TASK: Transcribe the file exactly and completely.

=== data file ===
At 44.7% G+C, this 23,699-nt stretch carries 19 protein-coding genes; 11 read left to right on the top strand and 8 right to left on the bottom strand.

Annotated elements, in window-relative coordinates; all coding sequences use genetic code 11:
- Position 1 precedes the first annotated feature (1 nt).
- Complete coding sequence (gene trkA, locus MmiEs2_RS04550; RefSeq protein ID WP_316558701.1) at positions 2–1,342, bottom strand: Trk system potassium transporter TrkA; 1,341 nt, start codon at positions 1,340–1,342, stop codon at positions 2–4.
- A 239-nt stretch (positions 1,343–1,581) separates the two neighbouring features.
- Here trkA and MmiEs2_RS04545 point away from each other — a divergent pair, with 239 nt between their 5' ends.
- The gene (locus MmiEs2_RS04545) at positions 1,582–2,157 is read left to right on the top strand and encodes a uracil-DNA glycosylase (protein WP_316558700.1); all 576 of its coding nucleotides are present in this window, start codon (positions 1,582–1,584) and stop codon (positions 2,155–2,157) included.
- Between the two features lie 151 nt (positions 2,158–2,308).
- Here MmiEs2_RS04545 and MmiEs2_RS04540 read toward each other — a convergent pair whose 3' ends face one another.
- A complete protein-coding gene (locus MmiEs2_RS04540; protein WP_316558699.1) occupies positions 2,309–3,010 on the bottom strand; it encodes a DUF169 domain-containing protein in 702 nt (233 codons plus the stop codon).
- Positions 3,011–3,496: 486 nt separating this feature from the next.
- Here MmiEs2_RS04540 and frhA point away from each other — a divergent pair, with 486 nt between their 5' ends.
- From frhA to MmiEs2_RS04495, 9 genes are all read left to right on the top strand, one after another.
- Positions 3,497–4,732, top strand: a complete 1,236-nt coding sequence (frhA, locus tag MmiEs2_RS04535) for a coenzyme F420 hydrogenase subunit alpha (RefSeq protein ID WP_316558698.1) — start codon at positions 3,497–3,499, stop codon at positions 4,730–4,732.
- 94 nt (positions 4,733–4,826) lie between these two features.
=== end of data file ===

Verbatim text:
At 44.7% G+C, this 23,699-nt stretch carries 19 protein-coding genes; 11 read left to right on the top strand and 8 right to left on the bottom strand.

Annotated elements, in window-relative coordinates; all coding sequences use genetic code 11:
- Position 1 precedes the first annotated feature (1 nt).
- Complete coding sequence (gene trkA, locus MmiEs2_RS04550; RefSeq protein ID WP_316558701.1) at positions 2–1,342, bottom strand: Trk system potassium transporter TrkA; 1,341 nt, start codon at positions 1,340–1,342, stop codon at positions 2–4.
- A 239-nt stretch (positions 1,343–1,581) separates the two neighbouring features.
- Here trkA and MmiEs2_RS04545 point away from each other — a divergent pair, with 239 nt between their 5' ends.
- The gene (locus MmiEs2_RS04545) at positions 1,582–2,157 is read left to right on the top strand and encodes a uracil-DNA glycosylase (protein WP_316558700.1); all 576 of its coding nucleotides are present in this window, start codon (positions 1,582–1,584) and stop codon (positions 2,155–2,157) included.
- Between the two features lie 151 nt (positions 2,158–2,308).
- Here MmiEs2_RS04545 and MmiEs2_RS04540 read toward each other — a convergent pair whose 3' ends face one another.
- A complete protein-coding gene (locus MmiEs2_RS04540; protein WP_316558699.1) occupies positions 2,309–3,010 on the bottom strand; it encodes a DUF169 domain-containing protein in 702 nt (233 codons plus the stop codon).
- Positions 3,011–3,496: 486 nt separating this feature from the next.
- Here MmiEs2_RS04540 and frhA point away from each other — a divergent pair, with 486 nt between their 5' ends.
- From frhA to MmiEs2_RS04495, 9 genes are all read left to right on the top strand, one after another.
- Positions 3,497–4,732, top strand: a complete 1,236-nt coding sequence (frhA, locus tag MmiEs2_RS04535) for a coenzyme F420 hydrogenase subunit alpha (RefSeq protein ID WP_316558698.1) — start codon at positions 3,497–3,499, stop codon at positions 4,730–4,732.
- 94 nt (positions 4,733–4,826) lie between these two features.